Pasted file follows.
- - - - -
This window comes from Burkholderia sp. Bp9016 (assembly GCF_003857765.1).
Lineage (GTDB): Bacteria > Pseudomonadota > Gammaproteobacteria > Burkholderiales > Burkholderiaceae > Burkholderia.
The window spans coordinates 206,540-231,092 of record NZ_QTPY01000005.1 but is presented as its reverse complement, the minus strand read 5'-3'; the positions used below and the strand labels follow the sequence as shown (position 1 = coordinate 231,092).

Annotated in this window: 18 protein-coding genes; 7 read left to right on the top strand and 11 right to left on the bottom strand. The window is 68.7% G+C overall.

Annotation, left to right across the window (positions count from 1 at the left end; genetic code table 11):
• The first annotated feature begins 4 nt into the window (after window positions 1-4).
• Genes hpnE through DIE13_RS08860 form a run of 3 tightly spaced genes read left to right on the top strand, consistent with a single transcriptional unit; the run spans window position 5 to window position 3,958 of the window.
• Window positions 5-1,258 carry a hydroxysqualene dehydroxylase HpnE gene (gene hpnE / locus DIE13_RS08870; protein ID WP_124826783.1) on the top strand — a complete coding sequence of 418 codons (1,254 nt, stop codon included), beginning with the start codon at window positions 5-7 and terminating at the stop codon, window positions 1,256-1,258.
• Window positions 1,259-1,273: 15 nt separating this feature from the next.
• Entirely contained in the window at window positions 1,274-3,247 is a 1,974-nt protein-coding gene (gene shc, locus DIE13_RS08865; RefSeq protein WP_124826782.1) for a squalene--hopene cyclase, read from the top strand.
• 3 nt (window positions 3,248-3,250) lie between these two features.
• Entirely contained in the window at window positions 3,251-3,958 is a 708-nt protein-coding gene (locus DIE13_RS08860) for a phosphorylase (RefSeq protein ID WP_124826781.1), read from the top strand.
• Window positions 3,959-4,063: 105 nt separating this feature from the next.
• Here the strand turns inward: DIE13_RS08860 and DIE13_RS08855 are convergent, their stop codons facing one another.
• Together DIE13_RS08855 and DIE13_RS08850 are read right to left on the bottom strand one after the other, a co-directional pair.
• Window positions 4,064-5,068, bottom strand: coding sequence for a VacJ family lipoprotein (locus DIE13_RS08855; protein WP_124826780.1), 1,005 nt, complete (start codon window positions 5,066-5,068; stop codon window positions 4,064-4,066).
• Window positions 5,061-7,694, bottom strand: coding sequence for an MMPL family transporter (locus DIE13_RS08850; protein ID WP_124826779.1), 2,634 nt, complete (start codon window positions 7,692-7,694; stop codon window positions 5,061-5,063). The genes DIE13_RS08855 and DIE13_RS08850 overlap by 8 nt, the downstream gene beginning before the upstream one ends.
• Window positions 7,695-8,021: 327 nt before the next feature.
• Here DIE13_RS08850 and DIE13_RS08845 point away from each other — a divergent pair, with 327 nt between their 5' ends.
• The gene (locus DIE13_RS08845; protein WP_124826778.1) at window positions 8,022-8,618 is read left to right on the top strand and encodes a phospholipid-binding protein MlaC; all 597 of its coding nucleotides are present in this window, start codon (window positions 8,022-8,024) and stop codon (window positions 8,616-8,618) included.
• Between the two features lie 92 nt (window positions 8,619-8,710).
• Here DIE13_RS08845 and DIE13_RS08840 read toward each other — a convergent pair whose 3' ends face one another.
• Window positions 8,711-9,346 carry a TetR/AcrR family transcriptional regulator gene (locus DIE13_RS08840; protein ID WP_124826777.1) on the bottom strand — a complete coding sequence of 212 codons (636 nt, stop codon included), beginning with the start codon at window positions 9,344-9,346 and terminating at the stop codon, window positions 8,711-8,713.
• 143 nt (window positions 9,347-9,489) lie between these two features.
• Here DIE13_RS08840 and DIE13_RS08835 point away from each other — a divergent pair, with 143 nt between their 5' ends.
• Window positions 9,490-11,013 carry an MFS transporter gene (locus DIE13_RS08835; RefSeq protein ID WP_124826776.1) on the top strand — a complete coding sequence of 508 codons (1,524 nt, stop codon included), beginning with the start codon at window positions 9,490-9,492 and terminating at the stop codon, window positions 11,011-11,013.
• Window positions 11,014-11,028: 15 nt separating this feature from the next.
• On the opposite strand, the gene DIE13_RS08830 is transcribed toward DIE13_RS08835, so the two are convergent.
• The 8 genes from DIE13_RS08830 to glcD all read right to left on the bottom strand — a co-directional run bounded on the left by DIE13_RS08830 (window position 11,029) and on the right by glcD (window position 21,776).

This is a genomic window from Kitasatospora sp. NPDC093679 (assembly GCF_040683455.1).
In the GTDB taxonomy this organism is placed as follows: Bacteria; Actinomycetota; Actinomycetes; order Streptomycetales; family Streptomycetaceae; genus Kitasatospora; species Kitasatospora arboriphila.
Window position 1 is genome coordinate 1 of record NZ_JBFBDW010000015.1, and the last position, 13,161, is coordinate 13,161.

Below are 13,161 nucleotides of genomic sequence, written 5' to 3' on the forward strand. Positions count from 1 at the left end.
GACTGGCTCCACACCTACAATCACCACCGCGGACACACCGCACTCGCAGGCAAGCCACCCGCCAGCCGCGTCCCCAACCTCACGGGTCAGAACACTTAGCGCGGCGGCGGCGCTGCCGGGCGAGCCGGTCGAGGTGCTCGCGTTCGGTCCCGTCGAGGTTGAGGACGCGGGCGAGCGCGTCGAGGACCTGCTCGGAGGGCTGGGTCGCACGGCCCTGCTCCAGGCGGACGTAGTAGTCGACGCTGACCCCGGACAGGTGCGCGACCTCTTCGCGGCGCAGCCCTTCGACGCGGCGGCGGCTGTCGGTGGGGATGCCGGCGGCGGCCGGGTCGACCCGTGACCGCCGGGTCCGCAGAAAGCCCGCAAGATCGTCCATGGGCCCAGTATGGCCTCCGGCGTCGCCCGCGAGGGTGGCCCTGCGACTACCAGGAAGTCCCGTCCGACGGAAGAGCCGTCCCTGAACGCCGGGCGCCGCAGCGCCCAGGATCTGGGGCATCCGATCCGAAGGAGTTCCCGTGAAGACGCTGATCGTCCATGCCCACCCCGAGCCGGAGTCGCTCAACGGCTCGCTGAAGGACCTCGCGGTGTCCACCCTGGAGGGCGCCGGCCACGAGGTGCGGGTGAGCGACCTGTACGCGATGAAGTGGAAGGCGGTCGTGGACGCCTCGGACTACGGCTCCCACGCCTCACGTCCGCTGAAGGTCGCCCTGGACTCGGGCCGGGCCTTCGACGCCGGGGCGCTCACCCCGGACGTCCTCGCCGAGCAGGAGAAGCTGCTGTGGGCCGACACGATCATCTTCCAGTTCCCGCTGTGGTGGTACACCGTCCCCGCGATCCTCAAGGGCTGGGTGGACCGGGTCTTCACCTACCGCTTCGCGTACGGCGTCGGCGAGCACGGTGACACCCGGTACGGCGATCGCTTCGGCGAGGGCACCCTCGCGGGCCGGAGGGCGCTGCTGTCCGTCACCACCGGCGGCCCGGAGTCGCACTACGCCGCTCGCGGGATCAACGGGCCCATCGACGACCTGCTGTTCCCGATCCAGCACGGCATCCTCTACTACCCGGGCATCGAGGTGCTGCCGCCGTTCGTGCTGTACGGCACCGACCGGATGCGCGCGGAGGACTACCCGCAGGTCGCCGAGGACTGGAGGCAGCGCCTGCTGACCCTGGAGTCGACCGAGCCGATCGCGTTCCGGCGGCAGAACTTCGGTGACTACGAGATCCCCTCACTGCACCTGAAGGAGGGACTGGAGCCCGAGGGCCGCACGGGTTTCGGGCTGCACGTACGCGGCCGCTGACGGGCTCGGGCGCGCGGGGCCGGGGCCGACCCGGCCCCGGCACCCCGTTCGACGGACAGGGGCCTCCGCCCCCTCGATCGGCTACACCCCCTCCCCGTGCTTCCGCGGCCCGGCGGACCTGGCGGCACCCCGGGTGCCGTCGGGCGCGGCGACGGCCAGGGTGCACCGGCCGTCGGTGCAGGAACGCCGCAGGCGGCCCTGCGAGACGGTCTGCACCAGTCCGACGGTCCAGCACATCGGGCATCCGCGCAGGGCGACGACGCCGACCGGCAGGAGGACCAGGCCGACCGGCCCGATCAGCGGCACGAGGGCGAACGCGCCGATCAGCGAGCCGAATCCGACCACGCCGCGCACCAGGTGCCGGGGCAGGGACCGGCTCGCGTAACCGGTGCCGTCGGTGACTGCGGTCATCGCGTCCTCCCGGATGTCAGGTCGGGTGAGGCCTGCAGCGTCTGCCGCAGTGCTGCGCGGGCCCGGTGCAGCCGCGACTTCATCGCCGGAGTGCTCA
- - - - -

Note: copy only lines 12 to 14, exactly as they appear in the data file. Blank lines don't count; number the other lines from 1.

• Entirely contained in the window at window positions 3,251-3,958 is a 708-nt protein-coding gene (locus DIE13_RS08860) for a phosphorylase (RefSeq protein ID WP_124826781.1), read from the top strand.
• Window positions 3,959-4,063: 105 nt separating this feature from the next.
• Here the strand turns inward: DIE13_RS08860 and DIE13_RS08855 are convergent, their stop codons facing one another.